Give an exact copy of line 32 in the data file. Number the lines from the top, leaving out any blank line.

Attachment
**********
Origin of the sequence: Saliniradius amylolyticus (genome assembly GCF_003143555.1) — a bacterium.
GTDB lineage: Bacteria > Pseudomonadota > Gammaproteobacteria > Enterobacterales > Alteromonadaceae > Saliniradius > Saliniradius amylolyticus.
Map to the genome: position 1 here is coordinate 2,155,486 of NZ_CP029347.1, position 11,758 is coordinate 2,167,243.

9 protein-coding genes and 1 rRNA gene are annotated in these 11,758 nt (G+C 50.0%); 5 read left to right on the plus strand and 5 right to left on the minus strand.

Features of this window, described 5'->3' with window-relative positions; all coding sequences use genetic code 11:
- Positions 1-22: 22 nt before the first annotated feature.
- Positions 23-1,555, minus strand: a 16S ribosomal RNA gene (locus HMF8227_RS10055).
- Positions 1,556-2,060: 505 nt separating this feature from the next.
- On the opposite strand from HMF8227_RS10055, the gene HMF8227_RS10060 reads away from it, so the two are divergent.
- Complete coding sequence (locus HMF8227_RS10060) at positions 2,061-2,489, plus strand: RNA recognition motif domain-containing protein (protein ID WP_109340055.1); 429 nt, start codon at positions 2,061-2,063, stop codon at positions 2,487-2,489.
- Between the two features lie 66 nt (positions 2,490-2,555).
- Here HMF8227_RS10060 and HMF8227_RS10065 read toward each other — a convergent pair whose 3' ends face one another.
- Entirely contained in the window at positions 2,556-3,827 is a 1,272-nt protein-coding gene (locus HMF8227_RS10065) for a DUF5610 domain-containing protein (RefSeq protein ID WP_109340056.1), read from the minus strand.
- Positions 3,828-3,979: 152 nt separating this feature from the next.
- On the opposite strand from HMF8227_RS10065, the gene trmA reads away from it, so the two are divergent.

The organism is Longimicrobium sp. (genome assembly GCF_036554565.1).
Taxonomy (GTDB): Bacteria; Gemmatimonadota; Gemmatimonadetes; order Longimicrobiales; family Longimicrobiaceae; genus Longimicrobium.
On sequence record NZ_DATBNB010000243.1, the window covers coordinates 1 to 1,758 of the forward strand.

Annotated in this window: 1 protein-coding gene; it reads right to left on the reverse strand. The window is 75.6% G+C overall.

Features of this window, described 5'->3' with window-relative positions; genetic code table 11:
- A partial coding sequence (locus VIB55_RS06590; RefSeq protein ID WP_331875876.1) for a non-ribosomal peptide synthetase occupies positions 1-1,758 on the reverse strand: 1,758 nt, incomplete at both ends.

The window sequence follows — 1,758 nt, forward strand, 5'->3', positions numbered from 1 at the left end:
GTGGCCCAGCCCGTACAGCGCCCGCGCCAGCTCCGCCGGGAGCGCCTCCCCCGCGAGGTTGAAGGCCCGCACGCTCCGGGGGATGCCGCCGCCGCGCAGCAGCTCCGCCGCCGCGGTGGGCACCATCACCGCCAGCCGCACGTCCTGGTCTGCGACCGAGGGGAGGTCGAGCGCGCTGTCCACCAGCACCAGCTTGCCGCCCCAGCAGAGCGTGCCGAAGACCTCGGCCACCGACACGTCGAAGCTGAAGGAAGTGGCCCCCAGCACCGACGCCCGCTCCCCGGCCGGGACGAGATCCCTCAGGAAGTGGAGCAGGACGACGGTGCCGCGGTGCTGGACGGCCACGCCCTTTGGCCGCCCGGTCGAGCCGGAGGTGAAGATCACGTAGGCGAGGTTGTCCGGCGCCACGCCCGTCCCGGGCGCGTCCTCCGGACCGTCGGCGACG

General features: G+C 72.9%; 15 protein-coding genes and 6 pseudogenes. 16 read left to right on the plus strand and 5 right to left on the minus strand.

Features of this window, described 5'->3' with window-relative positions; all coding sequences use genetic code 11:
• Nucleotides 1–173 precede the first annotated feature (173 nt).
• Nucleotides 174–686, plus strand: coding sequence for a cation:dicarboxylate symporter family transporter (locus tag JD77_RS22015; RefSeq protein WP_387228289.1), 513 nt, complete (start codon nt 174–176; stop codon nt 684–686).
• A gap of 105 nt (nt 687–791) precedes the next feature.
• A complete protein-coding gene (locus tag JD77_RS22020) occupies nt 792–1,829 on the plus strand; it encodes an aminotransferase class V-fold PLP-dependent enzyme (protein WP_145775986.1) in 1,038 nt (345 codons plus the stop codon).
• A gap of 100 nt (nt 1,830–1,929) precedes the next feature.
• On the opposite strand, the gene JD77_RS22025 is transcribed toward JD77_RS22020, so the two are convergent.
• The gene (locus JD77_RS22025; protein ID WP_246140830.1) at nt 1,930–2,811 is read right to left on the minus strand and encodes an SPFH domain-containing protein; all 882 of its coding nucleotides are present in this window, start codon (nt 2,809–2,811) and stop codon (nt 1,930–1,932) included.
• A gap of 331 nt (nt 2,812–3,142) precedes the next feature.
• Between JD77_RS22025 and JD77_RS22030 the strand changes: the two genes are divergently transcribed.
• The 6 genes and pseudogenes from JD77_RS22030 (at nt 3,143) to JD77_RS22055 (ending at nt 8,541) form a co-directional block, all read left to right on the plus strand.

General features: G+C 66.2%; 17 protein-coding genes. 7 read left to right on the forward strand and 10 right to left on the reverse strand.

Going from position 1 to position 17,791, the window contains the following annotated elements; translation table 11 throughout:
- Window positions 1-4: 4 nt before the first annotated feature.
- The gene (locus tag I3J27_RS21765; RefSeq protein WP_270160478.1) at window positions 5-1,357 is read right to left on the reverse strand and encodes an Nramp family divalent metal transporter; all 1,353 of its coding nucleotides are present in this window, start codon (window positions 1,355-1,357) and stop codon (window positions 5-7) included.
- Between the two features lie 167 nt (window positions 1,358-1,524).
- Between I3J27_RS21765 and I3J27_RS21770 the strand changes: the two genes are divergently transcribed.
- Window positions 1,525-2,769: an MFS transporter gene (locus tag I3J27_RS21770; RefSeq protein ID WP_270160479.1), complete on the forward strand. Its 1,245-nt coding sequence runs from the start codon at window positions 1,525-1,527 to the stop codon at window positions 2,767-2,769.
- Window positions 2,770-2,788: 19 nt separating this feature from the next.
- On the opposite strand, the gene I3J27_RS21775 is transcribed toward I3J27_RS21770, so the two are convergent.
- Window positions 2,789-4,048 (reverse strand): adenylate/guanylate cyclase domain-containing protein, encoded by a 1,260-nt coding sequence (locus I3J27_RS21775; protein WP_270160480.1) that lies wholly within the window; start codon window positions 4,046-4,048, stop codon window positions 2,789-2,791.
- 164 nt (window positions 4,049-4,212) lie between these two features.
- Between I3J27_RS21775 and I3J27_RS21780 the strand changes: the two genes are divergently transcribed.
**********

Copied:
• The gene (locus JD77_RS22025; protein ID WP_246140830.1) at nt 1,930–2,811 is read right to left on the minus strand and encodes an SPFH domain-containing protein; all 882 of its coding nucleotides are present in this window, start codon (nt 2,809–2,811) and stop codon (nt 1,930–1,932) included.